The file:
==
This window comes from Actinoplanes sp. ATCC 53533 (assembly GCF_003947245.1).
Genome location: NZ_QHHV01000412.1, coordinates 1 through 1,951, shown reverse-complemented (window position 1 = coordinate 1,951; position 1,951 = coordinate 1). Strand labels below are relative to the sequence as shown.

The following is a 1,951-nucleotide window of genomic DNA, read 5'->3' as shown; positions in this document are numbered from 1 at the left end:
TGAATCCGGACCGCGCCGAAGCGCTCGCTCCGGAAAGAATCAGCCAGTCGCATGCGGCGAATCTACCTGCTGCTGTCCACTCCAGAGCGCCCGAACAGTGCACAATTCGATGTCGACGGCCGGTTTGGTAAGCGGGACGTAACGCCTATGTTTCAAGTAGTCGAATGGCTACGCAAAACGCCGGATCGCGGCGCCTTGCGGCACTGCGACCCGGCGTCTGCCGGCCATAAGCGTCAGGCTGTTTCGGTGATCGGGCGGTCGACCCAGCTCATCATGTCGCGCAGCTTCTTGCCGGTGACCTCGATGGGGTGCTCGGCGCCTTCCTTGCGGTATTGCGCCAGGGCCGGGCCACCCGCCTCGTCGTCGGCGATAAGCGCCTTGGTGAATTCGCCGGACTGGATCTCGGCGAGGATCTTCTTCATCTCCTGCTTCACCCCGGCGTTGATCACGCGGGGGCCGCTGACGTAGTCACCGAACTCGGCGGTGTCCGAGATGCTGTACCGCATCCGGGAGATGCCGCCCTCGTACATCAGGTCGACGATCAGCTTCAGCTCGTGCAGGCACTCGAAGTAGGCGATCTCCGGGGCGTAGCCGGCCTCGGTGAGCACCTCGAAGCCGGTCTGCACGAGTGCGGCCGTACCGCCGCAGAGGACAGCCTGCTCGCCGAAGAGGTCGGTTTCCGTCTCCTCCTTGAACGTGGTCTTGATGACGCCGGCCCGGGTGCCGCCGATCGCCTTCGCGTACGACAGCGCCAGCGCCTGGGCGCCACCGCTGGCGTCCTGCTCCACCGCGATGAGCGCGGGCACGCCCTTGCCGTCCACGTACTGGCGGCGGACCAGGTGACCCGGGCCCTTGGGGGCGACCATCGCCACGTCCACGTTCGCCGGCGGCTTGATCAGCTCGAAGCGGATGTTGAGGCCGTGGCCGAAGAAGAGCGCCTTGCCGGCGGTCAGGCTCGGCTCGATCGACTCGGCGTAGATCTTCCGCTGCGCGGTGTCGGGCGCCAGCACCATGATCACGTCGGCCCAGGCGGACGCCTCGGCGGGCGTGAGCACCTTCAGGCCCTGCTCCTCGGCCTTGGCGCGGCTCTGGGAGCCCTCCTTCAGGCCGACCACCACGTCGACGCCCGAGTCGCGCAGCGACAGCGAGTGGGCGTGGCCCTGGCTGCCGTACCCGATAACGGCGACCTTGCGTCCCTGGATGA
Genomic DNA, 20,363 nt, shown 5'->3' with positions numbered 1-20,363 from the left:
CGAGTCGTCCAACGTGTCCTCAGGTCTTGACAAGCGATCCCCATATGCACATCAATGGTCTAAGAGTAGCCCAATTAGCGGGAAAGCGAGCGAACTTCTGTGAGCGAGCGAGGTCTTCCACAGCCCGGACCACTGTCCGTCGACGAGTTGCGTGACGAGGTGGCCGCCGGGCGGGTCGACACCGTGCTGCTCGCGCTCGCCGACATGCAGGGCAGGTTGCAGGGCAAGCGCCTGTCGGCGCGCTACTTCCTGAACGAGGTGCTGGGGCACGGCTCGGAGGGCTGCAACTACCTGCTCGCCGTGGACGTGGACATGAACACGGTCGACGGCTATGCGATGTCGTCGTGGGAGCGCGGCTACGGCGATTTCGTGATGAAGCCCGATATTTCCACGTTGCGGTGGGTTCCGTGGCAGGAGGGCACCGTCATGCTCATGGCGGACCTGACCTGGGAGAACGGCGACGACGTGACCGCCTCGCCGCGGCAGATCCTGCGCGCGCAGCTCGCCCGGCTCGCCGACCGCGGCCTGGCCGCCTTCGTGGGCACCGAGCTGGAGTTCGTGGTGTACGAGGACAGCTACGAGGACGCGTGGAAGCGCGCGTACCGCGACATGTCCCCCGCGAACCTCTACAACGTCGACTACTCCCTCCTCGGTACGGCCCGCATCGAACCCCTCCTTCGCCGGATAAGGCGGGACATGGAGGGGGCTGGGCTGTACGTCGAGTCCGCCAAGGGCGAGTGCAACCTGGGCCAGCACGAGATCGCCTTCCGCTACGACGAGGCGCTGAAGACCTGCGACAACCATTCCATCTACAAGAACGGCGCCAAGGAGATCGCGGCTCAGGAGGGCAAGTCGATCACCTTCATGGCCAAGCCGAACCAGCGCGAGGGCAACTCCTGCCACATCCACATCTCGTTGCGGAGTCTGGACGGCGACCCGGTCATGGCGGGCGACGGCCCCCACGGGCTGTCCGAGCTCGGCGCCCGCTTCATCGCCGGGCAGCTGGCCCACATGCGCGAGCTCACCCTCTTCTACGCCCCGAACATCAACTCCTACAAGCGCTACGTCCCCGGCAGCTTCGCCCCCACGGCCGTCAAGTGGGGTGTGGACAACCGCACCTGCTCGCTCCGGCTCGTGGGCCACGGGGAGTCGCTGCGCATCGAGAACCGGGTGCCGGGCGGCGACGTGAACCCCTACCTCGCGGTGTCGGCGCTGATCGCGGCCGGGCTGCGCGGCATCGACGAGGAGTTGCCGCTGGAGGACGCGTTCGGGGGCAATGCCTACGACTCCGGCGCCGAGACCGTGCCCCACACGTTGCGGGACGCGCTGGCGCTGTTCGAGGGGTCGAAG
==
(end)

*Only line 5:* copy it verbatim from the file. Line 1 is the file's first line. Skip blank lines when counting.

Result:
Genomic DNA, 20,363 nt, shown 5'->3' with positions numbered 1-20,363 from the left: